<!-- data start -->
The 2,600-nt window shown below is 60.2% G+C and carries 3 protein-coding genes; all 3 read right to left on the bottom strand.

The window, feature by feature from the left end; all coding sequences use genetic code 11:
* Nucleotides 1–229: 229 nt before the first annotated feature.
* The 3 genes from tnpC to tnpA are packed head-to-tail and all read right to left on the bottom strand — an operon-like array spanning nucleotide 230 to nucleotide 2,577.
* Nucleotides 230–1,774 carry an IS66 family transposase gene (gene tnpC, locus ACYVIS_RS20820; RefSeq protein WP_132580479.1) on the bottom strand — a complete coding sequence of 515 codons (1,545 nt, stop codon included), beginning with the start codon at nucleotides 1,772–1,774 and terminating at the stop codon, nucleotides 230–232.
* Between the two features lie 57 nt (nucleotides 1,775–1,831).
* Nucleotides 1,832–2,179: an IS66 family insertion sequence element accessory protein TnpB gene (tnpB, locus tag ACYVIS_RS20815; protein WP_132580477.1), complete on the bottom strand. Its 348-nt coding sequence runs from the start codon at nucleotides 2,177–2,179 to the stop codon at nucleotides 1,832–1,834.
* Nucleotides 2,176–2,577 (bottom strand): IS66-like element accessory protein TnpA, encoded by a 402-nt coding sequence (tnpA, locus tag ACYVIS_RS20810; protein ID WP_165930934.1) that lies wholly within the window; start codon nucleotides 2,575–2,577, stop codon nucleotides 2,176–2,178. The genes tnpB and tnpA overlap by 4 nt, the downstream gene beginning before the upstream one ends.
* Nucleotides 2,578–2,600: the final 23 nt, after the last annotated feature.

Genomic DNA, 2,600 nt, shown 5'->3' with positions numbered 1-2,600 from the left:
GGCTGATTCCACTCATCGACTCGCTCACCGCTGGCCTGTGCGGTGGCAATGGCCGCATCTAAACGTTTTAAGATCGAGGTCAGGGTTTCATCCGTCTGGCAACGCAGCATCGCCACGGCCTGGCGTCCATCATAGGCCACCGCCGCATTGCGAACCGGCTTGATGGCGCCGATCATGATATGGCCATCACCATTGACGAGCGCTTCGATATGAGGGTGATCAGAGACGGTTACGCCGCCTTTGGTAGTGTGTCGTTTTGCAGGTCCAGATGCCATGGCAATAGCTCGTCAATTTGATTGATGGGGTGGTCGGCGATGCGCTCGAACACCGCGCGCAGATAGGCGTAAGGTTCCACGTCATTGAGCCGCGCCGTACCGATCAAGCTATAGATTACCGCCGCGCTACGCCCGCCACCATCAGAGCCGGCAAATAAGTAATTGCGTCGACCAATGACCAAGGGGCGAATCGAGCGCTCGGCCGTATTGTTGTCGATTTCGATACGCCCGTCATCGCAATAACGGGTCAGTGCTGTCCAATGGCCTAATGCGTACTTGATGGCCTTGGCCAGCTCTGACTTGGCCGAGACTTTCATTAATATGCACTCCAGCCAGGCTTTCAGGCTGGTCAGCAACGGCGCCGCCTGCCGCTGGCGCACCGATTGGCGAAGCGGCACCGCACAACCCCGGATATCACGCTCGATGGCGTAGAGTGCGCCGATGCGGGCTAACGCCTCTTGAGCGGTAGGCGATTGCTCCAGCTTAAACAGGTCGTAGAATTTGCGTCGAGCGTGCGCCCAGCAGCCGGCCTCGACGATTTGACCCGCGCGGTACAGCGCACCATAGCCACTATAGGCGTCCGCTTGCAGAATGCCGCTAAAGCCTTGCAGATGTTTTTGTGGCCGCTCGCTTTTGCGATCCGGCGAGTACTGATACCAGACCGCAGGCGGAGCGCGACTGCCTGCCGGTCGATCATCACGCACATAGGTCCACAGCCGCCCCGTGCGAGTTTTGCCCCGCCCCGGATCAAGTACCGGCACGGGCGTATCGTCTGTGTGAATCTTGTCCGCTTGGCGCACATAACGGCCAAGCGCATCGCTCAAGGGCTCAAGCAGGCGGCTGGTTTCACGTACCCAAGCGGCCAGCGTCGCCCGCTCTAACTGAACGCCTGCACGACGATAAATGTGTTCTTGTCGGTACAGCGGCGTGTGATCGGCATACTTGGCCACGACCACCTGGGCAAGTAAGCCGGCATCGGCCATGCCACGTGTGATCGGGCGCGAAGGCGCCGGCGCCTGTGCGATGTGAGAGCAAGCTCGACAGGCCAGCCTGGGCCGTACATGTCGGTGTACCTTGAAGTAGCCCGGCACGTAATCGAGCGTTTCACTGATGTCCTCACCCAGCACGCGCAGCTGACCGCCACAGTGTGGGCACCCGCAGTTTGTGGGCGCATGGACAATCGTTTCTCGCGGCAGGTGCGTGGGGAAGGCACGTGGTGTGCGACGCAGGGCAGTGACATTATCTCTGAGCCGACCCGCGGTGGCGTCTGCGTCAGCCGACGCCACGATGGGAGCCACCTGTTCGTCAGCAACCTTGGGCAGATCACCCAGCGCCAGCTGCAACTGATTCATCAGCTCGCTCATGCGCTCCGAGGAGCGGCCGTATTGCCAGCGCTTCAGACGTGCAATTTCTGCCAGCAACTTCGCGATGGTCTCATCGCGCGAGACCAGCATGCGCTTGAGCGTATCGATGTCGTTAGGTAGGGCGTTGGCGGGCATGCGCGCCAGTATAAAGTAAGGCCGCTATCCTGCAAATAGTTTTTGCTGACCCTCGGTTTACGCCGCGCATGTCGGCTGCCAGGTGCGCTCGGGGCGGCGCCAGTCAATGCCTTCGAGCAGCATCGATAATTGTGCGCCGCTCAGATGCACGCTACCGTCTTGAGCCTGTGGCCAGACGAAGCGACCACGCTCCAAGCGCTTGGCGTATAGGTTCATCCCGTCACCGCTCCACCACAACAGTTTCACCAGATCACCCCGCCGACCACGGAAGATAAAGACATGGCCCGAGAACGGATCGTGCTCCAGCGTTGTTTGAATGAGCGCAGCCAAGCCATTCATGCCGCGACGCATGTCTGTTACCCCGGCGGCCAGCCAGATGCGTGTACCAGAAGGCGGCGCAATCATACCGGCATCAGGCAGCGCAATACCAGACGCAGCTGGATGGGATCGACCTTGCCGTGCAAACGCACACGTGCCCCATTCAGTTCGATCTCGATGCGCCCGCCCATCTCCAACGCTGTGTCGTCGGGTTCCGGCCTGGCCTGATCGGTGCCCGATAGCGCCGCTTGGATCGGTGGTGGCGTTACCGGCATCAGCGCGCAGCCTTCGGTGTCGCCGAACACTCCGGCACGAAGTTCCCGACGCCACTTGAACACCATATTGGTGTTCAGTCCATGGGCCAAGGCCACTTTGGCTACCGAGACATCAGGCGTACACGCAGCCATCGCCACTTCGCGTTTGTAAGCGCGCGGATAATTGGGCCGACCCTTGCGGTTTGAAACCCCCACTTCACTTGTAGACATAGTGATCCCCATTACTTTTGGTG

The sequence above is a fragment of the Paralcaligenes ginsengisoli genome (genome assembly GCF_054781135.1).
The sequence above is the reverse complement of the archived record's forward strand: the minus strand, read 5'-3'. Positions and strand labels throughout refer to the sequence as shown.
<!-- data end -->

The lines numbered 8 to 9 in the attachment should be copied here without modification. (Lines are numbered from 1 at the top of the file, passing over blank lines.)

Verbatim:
* Nucleotides 2,176–2,577 (bottom strand): IS66-like element accessory protein TnpA, encoded by a 402-nt coding sequence (tnpA, locus tag ACYVIS_RS20810; protein ID WP_165930934.1) that lies wholly within the window; start codon nucleotides 2,575–2,577, stop codon nucleotides 2,176–2,178. The genes tnpB and tnpA overlap by 4 nt, the downstream gene beginning before the upstream one ends.
* Nucleotides 2,578–2,600: the final 23 nt, after the last annotated feature.